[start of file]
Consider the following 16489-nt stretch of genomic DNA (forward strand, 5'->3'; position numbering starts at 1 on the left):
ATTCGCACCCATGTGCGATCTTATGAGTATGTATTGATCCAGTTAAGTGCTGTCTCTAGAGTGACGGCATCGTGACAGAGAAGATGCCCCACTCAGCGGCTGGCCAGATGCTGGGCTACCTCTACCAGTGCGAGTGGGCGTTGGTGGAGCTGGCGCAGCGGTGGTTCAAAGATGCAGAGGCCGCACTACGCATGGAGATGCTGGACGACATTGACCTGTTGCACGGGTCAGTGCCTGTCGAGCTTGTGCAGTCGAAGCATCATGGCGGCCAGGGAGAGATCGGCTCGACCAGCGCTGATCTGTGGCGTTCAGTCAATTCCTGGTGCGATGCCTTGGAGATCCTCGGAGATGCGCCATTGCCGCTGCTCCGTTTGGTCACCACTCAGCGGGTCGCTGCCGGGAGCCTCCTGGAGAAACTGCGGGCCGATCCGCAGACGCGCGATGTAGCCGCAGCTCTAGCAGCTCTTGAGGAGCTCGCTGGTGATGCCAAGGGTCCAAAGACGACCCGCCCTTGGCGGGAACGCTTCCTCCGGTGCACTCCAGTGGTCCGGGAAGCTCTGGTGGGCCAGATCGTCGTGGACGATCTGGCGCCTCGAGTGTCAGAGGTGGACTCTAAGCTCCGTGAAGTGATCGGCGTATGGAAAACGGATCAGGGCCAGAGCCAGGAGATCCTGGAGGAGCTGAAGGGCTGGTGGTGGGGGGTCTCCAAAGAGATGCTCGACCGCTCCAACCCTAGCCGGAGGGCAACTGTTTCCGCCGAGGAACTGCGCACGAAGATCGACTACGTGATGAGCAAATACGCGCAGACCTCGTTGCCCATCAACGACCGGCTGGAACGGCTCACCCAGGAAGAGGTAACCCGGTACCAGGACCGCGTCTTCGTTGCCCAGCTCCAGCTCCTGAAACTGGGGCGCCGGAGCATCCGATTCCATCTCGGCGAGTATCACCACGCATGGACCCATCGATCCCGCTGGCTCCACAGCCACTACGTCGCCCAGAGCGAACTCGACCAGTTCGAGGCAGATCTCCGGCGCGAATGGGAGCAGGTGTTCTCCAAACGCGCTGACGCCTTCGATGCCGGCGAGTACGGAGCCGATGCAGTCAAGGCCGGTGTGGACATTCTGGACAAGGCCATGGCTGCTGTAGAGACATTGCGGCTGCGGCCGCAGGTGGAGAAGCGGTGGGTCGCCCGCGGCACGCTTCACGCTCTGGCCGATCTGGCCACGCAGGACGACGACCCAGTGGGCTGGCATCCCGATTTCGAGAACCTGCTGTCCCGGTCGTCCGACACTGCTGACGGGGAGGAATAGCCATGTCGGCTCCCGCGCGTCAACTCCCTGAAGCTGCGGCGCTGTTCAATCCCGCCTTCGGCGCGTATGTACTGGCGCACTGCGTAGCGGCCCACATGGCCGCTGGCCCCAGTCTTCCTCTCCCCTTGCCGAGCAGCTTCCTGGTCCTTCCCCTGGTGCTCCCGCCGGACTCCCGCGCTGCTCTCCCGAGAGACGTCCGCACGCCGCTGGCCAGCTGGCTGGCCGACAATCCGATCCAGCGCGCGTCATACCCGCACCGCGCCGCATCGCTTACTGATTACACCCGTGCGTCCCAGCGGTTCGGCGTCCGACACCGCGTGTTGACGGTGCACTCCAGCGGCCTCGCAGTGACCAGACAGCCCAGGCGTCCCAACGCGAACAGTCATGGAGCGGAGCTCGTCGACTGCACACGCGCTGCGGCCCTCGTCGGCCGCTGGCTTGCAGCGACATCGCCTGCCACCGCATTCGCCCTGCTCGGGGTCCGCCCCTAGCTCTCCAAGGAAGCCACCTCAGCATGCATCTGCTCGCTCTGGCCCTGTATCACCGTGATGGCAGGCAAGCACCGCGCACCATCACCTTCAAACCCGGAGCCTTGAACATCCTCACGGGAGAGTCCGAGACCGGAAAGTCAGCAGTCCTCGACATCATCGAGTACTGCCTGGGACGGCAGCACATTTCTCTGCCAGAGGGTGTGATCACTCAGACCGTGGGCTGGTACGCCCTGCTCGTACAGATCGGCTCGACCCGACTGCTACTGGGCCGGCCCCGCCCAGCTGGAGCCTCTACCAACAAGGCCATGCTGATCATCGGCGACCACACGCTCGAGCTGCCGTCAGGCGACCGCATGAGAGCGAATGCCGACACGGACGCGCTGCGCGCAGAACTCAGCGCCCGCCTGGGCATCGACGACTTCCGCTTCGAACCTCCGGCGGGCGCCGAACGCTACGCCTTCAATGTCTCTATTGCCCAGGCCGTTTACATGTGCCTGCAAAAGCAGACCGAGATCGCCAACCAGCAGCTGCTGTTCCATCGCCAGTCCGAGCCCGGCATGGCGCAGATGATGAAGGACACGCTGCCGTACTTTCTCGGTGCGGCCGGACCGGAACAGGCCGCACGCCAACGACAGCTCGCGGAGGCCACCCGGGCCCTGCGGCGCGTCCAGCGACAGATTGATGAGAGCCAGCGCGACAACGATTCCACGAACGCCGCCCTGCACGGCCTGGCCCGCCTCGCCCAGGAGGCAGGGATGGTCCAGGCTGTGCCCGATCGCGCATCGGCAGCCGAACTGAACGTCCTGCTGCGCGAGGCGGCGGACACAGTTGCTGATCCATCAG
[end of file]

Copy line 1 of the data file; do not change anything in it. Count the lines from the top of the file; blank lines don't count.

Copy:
Consider the following 16489-nt stretch of genomic DNA (forward strand, 5'->3'; position numbering starts at 1 on the left):